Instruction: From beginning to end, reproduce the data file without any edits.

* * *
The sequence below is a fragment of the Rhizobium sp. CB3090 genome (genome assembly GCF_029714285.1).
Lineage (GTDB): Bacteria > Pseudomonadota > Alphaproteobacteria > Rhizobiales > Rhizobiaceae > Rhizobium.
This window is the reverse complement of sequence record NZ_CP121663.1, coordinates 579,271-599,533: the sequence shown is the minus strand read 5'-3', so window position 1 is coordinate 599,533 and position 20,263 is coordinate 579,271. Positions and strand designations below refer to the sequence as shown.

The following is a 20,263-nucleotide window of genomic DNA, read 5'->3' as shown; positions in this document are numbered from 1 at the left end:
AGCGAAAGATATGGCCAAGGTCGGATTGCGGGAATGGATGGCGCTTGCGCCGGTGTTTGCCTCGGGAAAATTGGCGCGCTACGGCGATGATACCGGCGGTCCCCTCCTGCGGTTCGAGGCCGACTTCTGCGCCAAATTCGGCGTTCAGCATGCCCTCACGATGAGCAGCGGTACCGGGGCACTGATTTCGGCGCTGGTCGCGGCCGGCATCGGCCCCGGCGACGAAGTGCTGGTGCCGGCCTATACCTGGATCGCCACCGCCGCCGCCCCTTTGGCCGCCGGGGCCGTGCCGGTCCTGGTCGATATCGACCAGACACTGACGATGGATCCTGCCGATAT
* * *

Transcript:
The sequence below is a fragment of the Rhizobium sp. CB3090 genome (genome assembly GCF_029714285.1).
Lineage (GTDB): Bacteria > Pseudomonadota > Alphaproteobacteria > Rhizobiales > Rhizobiaceae > Rhizobium.
This window is the reverse complement of sequence record NZ_CP121663.1, coordinates 579,271-599,533: the sequence shown is the minus strand read 5'-3', so window position 1 is coordinate 599,533 and position 20,263 is coordinate 579,271. Positions and strand designations below refer to the sequence as shown.

The following is a 20,263-nucleotide window of genomic DNA, read 5'->3' as shown; positions in this document are numbered from 1 at the left end:
AGCGAAAGATATGGCCAAGGTCGGATTGCGGGAATGGATGGCGCTTGCGCCGGTGTTTGCCTCGGGAAAATTGGCGCGCTACGGCGATGATACCGGCGGTCCCCTCCTGCGGTTCGAGGCCGACTTCTGCGCCAAATTCGGCGTTCAGCATGCCCTCACGATGAGCAGCGGTACCGGGGCACTGATTTCGGCGCTGGTCGCGGCCGGCATCGGCCCCGGCGACGAAGTGCTGGTGCCGGCCTATACCTGGATCGCCACCGCCGCCGCCCCTTTGGCCGCCGGGGCCGTGCCGGTCCTGGTCGATATCGACCAGACACTGACGATGGATCCTGCCGATAT